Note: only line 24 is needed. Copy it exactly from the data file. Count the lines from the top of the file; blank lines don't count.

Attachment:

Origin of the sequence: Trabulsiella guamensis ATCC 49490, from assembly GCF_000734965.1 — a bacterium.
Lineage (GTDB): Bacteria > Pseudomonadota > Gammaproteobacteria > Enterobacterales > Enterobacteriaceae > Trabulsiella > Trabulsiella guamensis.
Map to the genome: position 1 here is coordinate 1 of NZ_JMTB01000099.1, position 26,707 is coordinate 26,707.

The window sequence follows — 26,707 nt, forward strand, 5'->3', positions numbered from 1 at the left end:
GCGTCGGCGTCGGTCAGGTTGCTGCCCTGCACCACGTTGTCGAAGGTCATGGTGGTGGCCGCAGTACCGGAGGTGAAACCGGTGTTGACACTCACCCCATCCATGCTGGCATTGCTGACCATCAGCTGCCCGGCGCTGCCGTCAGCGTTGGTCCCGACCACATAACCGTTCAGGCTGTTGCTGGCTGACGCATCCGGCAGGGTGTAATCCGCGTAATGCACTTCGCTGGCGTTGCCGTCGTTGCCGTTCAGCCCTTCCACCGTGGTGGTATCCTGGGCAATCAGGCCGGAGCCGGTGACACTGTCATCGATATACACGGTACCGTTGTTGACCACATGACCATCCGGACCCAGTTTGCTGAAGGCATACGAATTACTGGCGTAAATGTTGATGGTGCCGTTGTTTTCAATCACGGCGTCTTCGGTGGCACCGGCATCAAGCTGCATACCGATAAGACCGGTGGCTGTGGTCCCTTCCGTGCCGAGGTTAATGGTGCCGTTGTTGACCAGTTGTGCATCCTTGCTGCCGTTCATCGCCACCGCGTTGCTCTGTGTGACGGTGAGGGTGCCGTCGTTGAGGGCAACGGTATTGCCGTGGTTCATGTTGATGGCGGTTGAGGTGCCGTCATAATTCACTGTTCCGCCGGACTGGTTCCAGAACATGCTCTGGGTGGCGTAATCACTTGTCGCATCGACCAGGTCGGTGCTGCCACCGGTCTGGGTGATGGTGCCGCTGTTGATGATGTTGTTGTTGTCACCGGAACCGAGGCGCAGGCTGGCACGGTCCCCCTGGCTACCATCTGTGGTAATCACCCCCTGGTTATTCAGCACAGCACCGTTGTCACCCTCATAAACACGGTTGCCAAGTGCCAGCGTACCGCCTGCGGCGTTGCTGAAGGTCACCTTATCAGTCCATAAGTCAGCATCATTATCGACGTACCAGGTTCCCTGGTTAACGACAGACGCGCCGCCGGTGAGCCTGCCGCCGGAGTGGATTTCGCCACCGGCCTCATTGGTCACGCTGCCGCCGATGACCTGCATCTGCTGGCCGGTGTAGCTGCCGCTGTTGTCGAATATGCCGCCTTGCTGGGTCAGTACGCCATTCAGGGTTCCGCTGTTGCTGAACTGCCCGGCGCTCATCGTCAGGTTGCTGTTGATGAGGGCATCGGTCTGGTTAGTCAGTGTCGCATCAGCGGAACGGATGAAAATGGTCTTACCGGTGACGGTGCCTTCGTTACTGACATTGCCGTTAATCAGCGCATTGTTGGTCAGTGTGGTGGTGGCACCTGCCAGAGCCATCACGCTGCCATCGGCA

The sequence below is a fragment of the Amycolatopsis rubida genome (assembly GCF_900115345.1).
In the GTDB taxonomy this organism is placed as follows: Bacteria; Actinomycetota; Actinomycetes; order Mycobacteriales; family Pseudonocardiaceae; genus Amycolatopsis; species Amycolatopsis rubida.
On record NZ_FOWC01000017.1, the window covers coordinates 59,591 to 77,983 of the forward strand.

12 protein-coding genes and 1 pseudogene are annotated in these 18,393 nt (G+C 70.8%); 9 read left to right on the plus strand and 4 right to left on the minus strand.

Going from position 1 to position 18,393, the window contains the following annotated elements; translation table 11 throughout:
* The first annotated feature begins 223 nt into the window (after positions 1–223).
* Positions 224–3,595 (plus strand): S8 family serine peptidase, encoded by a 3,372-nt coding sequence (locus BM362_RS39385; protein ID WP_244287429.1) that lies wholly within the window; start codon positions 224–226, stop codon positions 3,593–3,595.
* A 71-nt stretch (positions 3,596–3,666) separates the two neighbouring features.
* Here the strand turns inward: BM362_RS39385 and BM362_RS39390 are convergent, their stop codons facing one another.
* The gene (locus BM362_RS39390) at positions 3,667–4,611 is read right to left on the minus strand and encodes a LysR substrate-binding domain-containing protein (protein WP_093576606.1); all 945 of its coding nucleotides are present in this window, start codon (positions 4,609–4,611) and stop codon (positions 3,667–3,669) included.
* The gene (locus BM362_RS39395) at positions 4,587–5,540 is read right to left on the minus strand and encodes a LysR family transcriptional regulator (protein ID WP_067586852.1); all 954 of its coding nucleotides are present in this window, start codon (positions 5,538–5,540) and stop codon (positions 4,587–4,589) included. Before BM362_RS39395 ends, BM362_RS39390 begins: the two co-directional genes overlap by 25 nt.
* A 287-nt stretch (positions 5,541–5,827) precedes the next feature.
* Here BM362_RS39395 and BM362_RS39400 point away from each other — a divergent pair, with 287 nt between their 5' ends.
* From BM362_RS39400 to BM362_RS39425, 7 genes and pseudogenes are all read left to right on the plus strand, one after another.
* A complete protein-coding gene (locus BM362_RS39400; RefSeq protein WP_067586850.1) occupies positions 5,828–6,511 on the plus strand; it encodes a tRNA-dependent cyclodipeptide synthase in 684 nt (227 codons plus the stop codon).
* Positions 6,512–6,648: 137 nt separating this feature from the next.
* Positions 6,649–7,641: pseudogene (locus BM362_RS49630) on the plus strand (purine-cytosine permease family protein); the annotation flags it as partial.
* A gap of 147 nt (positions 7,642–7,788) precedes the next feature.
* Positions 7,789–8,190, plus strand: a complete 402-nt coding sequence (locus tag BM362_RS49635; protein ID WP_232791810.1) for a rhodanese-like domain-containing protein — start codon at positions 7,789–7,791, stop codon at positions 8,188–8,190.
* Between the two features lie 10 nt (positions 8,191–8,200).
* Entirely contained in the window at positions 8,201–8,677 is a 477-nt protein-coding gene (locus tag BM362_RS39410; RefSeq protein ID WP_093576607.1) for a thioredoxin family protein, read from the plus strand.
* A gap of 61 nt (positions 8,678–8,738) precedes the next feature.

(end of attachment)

* Positions 7,789–8,190, plus strand: a complete 402-nt coding sequence (locus tag BM362_RS49635; protein ID WP_232791810.1) for a rhodanese-like domain-containing protein — start codon at positions 7,789–7,791, stop codon at positions 8,188–8,190.